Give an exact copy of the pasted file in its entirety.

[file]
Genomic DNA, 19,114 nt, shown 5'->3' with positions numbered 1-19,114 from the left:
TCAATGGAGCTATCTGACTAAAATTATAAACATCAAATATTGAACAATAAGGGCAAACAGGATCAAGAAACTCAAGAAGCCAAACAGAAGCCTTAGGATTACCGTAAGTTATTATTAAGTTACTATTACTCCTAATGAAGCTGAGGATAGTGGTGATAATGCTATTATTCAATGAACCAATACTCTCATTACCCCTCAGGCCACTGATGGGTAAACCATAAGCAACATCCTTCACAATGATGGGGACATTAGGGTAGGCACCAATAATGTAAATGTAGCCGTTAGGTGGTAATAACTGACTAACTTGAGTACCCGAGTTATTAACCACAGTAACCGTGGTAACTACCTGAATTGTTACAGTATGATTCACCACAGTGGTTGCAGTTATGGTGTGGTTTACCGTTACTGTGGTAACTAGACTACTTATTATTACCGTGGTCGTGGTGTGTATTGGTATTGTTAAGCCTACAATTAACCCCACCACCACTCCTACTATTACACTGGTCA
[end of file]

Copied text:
Genomic DNA, 19,114 nt, shown 5'->3' with positions numbered 1-19,114 from the left:
TCAATGGAGCTATCTGACTAAAATTATAAACATCAAATATTGAACAATAAGGGCAAACAGGATCAAGAAACTCAAGAAGCCAAACAGAAGCCTTAGGATTACCGTAAGTTATTATTAAGTTACTATTACTCCTAATGAAGCTGAGGATAGTGGTGATAATGCTATTATTCAATGAACCAATACTCTCATTACCCCTCAGGCCACTGATGGGTAAACCATAAGCAACATCCTTCACAATGATGGGGACATTAGGGTAGGCACCAATAATGTAAATGTAGCCGTTAGGTGGTAATAACTGACTAACTTGAGTACCCGAGTTATTAACCACAGTAACCGTGGTAACTACCTGAATTGTTACAGTATGATTCACCACAGTGGTTGCAGTTATGGTGTGGTTTACCGTTACTGTGGTAACTAGACTACTTATTATTACCGTGGTCGTGGTGTGTATTGGTATTGTTAAGCCTACAATTAACCCCACCACCACTCCTACTATTACACTGGTCA